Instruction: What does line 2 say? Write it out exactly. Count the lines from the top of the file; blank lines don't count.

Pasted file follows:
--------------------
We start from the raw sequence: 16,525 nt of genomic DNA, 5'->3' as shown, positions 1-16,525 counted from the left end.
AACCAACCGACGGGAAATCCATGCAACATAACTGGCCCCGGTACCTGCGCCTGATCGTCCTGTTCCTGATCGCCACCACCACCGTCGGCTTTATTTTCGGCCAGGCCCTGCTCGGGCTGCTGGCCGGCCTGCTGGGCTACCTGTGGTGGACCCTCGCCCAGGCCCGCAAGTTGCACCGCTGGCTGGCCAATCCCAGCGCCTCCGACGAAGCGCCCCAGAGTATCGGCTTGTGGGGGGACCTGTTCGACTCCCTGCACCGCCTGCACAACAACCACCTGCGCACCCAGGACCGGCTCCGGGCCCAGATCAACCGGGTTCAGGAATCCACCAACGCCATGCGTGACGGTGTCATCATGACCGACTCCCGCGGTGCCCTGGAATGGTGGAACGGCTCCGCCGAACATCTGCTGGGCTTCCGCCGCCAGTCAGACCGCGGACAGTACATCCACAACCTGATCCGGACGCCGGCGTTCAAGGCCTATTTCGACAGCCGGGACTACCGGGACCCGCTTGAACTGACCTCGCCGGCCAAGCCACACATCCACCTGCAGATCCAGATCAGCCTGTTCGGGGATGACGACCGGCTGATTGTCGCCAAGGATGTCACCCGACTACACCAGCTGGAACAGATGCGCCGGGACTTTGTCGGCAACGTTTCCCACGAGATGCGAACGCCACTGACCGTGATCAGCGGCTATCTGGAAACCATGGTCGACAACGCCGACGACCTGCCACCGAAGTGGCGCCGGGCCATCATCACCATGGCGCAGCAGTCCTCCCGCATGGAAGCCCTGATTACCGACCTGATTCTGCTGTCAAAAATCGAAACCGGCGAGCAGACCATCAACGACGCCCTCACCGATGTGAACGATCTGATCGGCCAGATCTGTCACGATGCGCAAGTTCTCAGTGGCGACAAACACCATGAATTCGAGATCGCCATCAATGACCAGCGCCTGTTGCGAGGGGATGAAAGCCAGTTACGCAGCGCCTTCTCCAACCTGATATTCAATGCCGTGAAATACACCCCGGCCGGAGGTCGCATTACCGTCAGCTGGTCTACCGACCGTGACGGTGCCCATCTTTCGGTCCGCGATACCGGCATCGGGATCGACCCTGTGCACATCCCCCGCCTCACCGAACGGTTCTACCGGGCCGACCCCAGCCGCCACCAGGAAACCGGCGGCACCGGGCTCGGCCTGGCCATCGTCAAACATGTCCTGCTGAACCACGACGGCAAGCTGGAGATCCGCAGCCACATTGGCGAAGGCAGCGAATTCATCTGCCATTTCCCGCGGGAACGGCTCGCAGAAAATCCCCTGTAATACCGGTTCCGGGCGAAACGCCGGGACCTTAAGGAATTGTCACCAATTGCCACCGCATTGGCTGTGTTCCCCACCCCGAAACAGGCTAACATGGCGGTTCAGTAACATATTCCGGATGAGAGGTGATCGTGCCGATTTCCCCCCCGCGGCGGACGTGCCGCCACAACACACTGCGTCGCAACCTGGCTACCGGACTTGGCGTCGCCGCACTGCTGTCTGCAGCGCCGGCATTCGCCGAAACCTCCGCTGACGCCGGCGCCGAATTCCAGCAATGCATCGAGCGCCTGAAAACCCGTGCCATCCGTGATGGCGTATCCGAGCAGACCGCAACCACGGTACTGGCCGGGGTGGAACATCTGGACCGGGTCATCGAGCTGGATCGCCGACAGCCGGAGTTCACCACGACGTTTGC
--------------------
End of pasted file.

AACCAACCGACGGGAAATCCATGCAACATAACTGGCCCCGGTACCTGCGCCTGATCGTCCTGTTCCTGATCGCCACCACCACCGTCGGCTTTATTTTCGGCCAGGCCCTGCTCGGGCTGCTGGCCGGCCTGCTGGGCTACCTGTGGTGGACCCTCGCCCAGGCCCGCAAGTTGCACCGCTGGCTGGCCAATCCCAGCGCCTCCGACGAAGCGCCCCAGAGTATCGGCTTGTGGGGGGACCTGTTCGACTCCCTGCACCGCCTGCACAACAACCACCTGCGCACCCAGGACCGGCTCCGGGCCCAGATCAACCGGGTTCAGGAATCCACCAACGCCATGCGTGACGGTGTCATCATGACCGACTCCCGCGGTGCCCTGGAATGGTGGAACGGCTCCGCCGAACATCTGCTGGGCTTCCGCCGCCAGTCAGACCGCGGACAGTACATCCACAACCTGATCCGGACGCCGGCGTTCAAGGCCTATTTCGACAGCCGGGACTACCGGGACCCGCTTGAACTGACCTCGCCGGCCAAGCCACACATCCACCTGCAGATCCAGATCAGCCTGTTCGGGGATGACGACCGGCTGATTGTCGCCAAGGATGTCACCCGACTACACCAGCTGGAACAGATGCGCCGGGACTTTGTCGGCAACGTTTCCCACGAGATGCGAACGCCACTGACCGTGATCAGCGGCTATCTGGAAACCATGGTCGACAACGCCGACGACCTGCCACCGAAGTGGCGCCGGGCCATCATCACCATGGCGCAGCAGTCCTCCCGCATGGAAGCCCTGATTACCGACCTGATTCTGCTGTCAAAAATCGAAACCGGCGAGCAGACCATCAACGACGCCCTCACCGATGTGAACGATCTGATCGGCCAGATCTGTCACGATGCGCAAGTTCTCAGTGGCGACAAACACCATGAATTCGAGATCGCCATCAATGACCAGCGCCTGTTGCGAGGGGATGAAAGCCAGTTACGCAGCGCCTTCTCCAACCTGATATTCAATGCCGTGAAATACACCCCGGCCGGAGGTCGCATTACCGTCAGCTGGTCTACCGACCGTGACGGTGCCCATCTTTCGGTCCGCGATACCGGCATCGGGATCGACCCTGTGCACATCCCCCGCCTCACCGAACGGTTCTACCGGGCCGACCCCAGCCGCCACCAGGAAACCGGCGGCACCGGGCTCGGCCTGGCCATCGTCAAACATGTCCTGCTGAACCACGACGGCAAGCTGGAGATCCGCAGCCACATTGGCGAAGGCAGCGAATTCATCTGCCATTTCCCGCGGGAACGGCTCGCAGAAAATCCCCTGTAATACCGGTTCCGGGCGAAACGCCGGGACCTTAAGGAATTGTCACCAATTGCCACCGCATTGGCTGTGTTCCCCACCCCGAAACAGGCTAACATGGCGGTTCAGTAACATATTCCGGATGAGAGGTGATCGTGCCGATTTCCCCCCCGCGGCGGACGTGCCGCCACAACACACTGCGTCGCAACCTGGCTACCGGACTTGGCGTCGCCGCACTGCTGTCTGCAGCGCCGGCATTCGCCGAAACCTCCGCTGACGCCGGCGCCGAATTCCAGCAATGCATCGAGCGCCTGAAAACCCGTGCCATCCGTGATGGCGTATCCGAGCAGACCGCAACCACGGTACTGGCCGGGGTGGAACATCTGGACCGGGTCATCGAGCTGGATCGCCGACAGCCGGAGTTCACCACGACGTTTGC